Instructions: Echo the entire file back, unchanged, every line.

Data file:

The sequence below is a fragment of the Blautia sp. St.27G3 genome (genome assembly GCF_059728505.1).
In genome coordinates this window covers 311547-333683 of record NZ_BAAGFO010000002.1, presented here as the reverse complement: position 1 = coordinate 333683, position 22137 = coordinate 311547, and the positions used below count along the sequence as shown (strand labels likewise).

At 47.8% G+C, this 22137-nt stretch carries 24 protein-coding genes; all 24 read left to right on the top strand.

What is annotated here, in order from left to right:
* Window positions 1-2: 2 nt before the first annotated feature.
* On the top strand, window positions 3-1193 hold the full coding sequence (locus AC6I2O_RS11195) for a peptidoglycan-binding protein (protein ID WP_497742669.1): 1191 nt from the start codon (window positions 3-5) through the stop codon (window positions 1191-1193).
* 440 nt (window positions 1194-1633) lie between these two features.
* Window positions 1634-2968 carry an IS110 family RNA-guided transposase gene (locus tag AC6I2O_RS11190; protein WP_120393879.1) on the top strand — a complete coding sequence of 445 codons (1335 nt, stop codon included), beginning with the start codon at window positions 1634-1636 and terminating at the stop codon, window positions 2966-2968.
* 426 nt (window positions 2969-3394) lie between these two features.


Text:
The sequence below is a fragment of the Blautia sp. St.27G3 genome (genome assembly GCF_059728505.1).
In genome coordinates this window covers 311547-333683 of record NZ_BAAGFO010000002.1, presented here as the reverse complement: position 1 = coordinate 333683, position 22137 = coordinate 311547, and the positions used below count along the sequence as shown (strand labels likewise).

At 47.8% G+C, this 22137-nt stretch carries 24 protein-coding genes; all 24 read left to right on the top strand.

What is annotated here, in order from left to right:
* Window positions 1-2: 2 nt before the first annotated feature.
* On the top strand, window positions 3-1193 hold the full coding sequence (locus AC6I2O_RS11195) for a peptidoglycan-binding protein (protein ID WP_497742669.1): 1191 nt from the start codon (window positions 3-5) through the stop codon (window positions 1191-1193).
* 440 nt (window positions 1194-1633) lie between these two features.
* Window positions 1634-2968 carry an IS110 family RNA-guided transposase gene (locus tag AC6I2O_RS11190; protein WP_120393879.1) on the top strand — a complete coding sequence of 445 codons (1335 nt, stop codon included), beginning with the start codon at window positions 1634-1636 and terminating at the stop codon, window positions 2966-2968.
* 426 nt (window positions 2969-3394) lie between these two features.